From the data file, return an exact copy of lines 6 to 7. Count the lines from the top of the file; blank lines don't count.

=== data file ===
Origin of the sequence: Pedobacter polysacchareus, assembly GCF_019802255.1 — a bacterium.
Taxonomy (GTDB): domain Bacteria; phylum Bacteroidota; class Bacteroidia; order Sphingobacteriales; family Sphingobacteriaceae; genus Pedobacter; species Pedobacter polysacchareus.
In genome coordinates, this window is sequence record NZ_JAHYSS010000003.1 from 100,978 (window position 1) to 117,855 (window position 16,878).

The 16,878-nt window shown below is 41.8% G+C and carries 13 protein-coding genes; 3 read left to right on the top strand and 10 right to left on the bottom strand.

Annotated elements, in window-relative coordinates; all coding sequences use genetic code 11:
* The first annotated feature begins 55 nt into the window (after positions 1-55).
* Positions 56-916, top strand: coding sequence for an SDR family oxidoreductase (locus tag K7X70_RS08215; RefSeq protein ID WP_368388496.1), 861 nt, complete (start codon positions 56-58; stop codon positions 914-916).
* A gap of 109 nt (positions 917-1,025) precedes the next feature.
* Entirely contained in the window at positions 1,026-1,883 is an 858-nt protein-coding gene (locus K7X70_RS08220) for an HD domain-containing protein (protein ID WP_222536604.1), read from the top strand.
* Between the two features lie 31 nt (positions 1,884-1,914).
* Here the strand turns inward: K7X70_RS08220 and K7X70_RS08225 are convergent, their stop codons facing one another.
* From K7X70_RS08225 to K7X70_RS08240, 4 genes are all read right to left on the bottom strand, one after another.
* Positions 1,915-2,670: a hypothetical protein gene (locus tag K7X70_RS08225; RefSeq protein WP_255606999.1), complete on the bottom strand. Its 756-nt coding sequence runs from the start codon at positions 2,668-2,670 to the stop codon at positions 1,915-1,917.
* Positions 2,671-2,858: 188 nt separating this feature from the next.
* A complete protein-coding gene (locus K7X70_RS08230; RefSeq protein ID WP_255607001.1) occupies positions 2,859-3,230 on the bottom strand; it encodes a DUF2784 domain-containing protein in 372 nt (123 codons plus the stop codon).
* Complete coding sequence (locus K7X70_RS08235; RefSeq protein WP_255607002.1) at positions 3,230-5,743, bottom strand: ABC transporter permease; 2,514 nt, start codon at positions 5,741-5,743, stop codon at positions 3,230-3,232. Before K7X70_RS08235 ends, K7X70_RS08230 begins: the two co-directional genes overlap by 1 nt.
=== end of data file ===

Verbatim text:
* The first annotated feature begins 55 nt into the window (after positions 1-55).
* Positions 56-916, top strand: coding sequence for an SDR family oxidoreductase (locus tag K7X70_RS08215; RefSeq protein ID WP_368388496.1), 861 nt, complete (start codon positions 56-58; stop codon positions 914-916).